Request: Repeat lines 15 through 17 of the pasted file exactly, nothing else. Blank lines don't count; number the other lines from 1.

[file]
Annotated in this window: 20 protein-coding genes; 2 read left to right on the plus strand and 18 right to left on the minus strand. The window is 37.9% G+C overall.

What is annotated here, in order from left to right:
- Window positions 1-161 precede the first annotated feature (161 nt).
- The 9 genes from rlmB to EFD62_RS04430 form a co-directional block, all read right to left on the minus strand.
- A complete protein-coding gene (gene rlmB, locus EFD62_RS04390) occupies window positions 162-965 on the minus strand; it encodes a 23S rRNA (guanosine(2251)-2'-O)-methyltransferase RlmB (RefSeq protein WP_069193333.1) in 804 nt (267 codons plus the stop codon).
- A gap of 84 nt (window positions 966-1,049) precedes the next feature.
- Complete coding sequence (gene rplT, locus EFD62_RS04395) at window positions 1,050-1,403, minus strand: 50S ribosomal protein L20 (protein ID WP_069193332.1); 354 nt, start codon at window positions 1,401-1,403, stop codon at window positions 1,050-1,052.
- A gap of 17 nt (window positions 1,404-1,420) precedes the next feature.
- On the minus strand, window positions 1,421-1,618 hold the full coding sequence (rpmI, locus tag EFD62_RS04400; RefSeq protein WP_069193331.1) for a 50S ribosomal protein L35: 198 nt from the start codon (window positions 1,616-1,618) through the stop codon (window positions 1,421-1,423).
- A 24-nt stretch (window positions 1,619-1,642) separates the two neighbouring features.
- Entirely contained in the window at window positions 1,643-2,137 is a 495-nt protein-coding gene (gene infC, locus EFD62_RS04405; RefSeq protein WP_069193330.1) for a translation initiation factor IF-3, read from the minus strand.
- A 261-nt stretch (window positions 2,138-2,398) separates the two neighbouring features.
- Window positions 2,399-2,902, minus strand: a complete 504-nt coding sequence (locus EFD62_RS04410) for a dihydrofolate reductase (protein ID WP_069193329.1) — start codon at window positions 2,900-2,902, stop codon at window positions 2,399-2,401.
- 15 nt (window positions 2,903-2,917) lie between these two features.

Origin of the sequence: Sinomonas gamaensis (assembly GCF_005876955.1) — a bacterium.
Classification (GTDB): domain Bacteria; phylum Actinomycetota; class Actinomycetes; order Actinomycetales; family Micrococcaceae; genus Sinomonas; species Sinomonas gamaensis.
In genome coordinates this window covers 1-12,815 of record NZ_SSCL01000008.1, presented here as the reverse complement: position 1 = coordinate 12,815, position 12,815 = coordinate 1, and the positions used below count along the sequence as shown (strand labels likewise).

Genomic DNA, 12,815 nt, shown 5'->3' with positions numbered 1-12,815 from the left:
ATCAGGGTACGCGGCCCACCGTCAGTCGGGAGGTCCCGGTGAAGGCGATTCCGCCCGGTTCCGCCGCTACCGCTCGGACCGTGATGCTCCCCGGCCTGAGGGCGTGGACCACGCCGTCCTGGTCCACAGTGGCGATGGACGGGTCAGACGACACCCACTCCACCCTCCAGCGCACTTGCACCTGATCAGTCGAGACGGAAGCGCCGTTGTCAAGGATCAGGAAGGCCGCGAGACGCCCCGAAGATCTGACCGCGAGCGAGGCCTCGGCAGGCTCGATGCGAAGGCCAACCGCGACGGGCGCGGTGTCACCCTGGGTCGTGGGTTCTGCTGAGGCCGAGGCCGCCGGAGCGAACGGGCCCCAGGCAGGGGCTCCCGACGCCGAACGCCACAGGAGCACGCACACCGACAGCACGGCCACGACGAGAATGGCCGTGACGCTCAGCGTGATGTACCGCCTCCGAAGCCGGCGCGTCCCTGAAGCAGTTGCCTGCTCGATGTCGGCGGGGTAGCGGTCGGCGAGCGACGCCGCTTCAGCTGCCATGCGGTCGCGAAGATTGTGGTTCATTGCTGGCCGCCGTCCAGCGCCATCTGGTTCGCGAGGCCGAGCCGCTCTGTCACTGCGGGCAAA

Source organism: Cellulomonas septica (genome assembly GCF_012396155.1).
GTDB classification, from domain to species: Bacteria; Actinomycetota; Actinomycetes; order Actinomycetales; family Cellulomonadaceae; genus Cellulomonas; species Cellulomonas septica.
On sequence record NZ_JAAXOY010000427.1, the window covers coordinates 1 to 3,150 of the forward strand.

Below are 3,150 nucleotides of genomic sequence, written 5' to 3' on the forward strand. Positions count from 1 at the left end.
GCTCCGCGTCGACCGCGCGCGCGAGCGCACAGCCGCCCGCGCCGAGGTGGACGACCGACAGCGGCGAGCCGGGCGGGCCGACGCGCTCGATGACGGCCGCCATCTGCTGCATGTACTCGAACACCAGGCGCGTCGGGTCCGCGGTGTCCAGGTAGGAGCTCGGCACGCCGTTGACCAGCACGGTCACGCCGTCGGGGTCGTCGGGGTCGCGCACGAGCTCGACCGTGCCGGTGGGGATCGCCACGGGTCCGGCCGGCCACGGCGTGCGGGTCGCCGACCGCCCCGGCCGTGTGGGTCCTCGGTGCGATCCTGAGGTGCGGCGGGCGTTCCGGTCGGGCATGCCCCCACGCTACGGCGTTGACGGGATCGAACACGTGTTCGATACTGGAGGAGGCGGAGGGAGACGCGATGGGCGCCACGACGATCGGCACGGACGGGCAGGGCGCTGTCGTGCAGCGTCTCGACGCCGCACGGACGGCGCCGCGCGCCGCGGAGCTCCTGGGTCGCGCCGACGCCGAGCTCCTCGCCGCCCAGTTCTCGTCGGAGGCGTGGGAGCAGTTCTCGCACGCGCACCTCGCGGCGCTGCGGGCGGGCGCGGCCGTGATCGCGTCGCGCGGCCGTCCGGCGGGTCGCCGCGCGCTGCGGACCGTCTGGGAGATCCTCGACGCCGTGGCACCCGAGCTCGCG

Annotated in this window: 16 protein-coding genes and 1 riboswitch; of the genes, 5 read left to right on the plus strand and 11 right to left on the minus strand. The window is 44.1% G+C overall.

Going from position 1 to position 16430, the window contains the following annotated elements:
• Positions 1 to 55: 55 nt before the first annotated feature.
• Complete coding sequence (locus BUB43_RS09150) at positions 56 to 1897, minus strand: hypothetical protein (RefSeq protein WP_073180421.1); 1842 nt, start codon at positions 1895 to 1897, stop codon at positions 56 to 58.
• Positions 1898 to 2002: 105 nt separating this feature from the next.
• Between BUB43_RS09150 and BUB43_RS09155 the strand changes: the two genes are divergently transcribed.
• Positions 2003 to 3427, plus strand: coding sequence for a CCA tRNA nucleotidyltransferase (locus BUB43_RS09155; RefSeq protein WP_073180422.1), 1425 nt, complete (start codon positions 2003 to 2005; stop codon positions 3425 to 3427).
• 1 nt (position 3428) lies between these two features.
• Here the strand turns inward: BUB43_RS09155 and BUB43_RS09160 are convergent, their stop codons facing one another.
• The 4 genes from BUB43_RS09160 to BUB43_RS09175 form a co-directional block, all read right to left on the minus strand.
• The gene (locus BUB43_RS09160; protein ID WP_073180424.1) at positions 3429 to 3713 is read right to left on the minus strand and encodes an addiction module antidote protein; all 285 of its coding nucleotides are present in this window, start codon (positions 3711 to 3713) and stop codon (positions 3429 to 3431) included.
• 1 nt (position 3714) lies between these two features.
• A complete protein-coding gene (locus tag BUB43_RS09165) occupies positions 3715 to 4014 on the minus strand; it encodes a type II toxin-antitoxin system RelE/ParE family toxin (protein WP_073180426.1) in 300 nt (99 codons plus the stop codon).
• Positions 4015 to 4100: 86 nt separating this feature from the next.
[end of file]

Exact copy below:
Origin of the sequence: Sinomonas gamaensis (assembly GCF_005876955.1) — a bacterium.
Classification (GTDB): domain Bacteria; phylum Actinomycetota; class Actinomycetes; order Actinomycetales; family Micrococcaceae; genus Sinomonas; species Sinomonas gamaensis.
In genome coordinates this window covers 1-12,815 of record NZ_SSCL01000008.1, presented here as the reverse complement: position 1 = coordinate 12,815, position 12,815 = coordinate 1, and the positions used below count along the sequence as shown (strand labels likewise).